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Before I Let You Go (Kelly Rimmer, Hachette)

Successful physician Lexie receives a frantic call in the middle of the night—her younger sister Annie is addicted to heroin and heavily pregnant. Lexie rushes Annie to hospital, but the question is: will the baby survive, and if it does, will Annie be granted custody of her own child? The baby is likely to be born with neonatal abstinence syndrome, which means it will go into drug withdrawal after birth. Annie may not only lose custody of her baby, but also face prosecution for chemical endangerment. Most of the story is set in the hospital, as lawyers and child protection services get involved in the case. While the pace could be quicker in these sections, it does start moving at a more satisfying clip in the final act, as the action moves away from the hospital and into Lexie’s home. A subplot about the sisters’ childhood experiences in a religious sect adds an interesting backstory, and it’s a shame this part of the story isn’t explored in greater depth. The medical and legal details are interesting, but they come at the expense of well-developed characters, and some of the dialogue doesn’t ring true. It’s the themes that take centre stage here, and the story is ripe for book club discussion and would suit readers of family dramas and contemporary women’s fiction.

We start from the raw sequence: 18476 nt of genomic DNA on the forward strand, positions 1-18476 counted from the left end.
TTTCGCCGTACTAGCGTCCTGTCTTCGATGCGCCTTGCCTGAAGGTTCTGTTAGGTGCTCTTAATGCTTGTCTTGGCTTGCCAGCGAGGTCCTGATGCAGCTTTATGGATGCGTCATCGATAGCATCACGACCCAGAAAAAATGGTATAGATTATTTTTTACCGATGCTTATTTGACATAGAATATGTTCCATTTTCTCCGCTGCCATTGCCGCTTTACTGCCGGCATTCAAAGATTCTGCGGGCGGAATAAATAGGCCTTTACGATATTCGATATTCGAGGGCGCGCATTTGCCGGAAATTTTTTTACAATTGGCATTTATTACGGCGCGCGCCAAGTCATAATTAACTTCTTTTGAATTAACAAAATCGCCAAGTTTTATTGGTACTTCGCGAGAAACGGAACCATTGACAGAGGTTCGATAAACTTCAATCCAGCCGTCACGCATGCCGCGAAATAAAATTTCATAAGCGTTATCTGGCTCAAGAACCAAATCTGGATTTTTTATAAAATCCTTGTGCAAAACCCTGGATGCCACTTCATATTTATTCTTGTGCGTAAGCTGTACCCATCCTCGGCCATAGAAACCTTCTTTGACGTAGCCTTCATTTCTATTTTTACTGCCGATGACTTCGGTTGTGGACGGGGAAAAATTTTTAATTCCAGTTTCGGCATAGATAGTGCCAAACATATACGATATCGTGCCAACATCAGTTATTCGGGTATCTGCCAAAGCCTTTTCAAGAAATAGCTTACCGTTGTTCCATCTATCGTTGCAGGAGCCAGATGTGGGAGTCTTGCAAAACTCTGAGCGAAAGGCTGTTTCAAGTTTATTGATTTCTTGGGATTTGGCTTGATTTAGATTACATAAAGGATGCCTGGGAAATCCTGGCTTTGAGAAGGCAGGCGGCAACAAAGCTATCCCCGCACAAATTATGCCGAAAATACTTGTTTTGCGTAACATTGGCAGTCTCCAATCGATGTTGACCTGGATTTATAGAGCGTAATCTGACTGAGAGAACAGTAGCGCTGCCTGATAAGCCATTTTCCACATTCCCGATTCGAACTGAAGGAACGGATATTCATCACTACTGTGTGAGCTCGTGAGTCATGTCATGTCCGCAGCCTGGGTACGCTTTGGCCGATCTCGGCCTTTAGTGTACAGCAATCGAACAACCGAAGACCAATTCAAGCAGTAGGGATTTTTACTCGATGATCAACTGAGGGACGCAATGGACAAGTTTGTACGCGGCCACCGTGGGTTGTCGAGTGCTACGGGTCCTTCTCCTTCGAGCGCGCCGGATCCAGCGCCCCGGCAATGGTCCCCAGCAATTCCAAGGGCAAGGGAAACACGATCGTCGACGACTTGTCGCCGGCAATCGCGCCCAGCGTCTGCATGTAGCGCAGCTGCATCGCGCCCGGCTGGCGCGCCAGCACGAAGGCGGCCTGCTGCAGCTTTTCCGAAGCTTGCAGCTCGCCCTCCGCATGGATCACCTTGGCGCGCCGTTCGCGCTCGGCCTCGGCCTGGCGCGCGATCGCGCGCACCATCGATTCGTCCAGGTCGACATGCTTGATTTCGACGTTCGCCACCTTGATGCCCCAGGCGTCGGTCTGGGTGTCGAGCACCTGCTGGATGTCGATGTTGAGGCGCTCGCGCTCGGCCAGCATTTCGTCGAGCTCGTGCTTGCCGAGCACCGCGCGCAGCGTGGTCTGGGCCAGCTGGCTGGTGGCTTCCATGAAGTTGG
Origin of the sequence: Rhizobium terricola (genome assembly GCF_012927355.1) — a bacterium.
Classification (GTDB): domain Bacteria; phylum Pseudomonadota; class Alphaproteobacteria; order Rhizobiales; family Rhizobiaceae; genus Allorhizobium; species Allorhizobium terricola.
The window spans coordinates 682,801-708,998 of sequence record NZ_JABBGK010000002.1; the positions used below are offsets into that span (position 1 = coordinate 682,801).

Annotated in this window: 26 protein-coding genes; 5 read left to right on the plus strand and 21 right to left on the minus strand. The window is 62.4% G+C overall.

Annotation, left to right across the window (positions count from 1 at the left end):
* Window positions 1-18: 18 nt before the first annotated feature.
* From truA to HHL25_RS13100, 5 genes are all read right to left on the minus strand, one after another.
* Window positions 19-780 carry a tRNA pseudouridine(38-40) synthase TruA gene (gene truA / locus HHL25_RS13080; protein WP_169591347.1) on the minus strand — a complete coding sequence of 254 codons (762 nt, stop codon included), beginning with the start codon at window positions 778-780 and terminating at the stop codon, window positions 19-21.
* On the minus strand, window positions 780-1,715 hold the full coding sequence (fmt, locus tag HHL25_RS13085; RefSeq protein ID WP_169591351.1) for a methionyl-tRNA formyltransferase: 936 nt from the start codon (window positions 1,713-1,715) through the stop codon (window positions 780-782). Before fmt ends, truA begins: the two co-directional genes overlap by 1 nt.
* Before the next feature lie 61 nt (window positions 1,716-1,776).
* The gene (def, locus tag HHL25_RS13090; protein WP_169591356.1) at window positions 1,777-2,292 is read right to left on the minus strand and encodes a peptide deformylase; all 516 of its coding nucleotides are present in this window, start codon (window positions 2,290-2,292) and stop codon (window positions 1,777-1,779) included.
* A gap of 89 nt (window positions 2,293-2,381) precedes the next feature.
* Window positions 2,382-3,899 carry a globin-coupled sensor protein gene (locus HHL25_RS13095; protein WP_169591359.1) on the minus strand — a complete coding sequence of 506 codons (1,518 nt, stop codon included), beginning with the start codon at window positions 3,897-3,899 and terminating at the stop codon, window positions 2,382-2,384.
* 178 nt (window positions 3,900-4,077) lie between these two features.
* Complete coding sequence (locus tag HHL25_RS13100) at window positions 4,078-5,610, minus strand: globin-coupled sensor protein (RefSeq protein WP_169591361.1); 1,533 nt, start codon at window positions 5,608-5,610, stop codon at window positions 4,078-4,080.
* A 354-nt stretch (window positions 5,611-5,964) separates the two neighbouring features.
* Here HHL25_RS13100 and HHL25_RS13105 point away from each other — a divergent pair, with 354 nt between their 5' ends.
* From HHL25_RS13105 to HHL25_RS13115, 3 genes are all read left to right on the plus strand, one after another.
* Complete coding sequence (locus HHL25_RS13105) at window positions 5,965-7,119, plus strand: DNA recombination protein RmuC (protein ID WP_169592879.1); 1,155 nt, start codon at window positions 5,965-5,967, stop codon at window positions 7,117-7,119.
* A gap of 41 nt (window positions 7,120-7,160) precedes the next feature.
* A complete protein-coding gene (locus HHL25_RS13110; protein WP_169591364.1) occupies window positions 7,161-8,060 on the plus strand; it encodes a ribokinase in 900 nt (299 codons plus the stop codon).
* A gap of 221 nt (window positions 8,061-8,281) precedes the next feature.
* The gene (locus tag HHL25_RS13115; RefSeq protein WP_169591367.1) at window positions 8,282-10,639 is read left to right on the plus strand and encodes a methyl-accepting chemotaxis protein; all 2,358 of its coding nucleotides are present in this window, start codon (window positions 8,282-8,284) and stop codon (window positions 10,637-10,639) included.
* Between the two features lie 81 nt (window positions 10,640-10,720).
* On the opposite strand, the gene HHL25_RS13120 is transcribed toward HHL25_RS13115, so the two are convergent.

Melinda Allan is a librarian and freelance reviewer


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